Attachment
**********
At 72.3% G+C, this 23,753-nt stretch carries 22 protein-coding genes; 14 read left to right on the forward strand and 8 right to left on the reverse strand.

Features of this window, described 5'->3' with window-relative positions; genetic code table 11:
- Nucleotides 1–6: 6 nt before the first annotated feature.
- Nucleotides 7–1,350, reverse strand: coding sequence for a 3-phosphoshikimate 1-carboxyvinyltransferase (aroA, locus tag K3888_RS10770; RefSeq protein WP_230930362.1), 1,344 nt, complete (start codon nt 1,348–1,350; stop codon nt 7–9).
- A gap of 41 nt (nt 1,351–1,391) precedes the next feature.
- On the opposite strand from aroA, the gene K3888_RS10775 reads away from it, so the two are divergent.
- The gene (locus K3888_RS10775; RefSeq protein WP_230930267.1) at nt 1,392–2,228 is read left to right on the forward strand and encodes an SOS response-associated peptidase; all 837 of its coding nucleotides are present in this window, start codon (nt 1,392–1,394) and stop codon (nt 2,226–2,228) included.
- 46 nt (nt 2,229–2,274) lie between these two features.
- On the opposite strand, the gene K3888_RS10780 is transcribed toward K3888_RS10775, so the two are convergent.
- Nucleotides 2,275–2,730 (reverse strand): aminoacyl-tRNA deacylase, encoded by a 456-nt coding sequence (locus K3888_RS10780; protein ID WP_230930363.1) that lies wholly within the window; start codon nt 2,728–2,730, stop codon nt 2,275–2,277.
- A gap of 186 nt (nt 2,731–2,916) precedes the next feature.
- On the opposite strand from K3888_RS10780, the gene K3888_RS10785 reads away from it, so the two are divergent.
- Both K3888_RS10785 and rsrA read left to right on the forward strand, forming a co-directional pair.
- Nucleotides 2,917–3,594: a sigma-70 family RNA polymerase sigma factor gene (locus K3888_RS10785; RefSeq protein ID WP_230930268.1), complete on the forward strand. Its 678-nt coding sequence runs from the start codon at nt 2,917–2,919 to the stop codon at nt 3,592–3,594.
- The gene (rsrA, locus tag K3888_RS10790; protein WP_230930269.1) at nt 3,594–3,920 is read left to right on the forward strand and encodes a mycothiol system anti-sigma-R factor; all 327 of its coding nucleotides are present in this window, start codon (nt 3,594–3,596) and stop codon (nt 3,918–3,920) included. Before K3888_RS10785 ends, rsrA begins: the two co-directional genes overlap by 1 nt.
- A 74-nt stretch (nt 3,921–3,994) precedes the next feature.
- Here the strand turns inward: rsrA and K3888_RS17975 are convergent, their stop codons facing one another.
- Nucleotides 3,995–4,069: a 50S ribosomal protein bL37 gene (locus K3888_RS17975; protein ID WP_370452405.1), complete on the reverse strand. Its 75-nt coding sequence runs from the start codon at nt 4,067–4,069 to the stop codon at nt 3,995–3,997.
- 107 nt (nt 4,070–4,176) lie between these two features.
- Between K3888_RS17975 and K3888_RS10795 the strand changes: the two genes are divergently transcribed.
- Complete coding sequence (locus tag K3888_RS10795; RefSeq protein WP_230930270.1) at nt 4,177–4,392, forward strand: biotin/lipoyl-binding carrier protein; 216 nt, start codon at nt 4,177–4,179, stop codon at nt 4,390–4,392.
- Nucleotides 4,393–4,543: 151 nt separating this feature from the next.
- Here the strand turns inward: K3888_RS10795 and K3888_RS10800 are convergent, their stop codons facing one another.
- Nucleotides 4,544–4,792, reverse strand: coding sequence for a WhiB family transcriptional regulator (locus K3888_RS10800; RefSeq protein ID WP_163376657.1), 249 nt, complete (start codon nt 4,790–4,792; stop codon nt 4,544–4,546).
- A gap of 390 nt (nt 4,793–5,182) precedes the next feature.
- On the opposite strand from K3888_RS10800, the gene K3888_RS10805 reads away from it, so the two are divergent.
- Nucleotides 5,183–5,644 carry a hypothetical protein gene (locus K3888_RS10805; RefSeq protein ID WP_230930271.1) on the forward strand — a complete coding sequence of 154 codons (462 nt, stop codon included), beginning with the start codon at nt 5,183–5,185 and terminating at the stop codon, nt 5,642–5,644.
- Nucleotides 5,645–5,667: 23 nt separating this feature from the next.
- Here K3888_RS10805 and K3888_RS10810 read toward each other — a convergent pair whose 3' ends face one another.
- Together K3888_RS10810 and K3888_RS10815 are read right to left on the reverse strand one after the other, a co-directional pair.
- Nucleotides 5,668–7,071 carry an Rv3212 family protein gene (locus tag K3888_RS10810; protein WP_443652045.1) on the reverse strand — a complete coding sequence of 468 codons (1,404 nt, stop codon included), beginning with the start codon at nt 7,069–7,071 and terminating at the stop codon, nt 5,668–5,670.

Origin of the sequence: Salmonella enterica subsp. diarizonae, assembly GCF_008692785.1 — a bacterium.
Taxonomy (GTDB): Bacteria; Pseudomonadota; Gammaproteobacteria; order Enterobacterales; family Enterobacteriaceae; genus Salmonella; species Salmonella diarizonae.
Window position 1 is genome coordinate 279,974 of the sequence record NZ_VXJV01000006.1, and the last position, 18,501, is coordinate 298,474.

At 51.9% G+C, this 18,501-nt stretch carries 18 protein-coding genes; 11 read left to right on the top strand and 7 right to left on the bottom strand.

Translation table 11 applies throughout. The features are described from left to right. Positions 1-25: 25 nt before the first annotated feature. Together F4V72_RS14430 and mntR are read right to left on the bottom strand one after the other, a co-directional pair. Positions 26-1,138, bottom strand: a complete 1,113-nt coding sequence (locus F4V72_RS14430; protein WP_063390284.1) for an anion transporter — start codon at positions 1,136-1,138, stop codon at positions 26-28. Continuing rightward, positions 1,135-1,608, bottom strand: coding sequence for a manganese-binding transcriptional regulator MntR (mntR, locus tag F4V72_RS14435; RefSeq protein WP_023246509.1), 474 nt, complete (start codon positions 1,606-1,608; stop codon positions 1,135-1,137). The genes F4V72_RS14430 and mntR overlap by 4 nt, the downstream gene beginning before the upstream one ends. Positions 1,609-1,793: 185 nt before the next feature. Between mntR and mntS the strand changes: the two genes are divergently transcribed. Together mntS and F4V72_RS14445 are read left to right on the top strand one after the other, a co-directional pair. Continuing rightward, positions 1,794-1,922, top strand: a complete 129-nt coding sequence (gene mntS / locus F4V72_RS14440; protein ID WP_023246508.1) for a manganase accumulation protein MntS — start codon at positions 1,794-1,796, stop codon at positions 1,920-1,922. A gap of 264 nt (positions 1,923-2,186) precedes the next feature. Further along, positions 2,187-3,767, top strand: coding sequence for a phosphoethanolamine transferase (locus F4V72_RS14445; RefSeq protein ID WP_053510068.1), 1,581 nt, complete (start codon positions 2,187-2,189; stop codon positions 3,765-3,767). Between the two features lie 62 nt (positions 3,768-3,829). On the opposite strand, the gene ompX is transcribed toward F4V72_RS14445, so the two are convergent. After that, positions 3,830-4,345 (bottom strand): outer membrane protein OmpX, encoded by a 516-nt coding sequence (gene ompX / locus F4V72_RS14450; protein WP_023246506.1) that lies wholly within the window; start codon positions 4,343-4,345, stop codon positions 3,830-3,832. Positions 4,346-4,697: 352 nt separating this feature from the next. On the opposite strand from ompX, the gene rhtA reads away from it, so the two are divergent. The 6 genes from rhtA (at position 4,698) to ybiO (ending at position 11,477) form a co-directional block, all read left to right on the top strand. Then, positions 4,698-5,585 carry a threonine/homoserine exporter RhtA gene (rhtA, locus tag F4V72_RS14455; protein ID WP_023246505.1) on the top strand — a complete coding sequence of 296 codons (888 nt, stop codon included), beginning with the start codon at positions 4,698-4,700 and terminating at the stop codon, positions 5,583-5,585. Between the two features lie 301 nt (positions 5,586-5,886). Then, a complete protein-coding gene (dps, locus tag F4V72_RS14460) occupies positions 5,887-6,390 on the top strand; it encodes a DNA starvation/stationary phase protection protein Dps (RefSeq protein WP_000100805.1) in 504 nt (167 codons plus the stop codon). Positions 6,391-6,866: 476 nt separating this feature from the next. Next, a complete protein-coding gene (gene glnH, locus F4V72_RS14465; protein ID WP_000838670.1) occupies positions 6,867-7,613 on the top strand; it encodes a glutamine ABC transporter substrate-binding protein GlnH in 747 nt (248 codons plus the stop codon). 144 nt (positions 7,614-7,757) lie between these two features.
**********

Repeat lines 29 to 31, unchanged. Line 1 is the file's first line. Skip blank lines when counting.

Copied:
- Here K3888_RS10805 and K3888_RS10810 read toward each other — a convergent pair whose 3' ends face one another.
- Together K3888_RS10810 and K3888_RS10815 are read right to left on the reverse strand one after the other, a co-directional pair.
- Nucleotides 5,668–7,071 carry an Rv3212 family protein gene (locus tag K3888_RS10810; protein WP_443652045.1) on the reverse strand — a complete coding sequence of 468 codons (1,404 nt, stop codon included), beginning with the start codon at nt 7,069–7,071 and terminating at the stop codon, nt 5,668–5,670.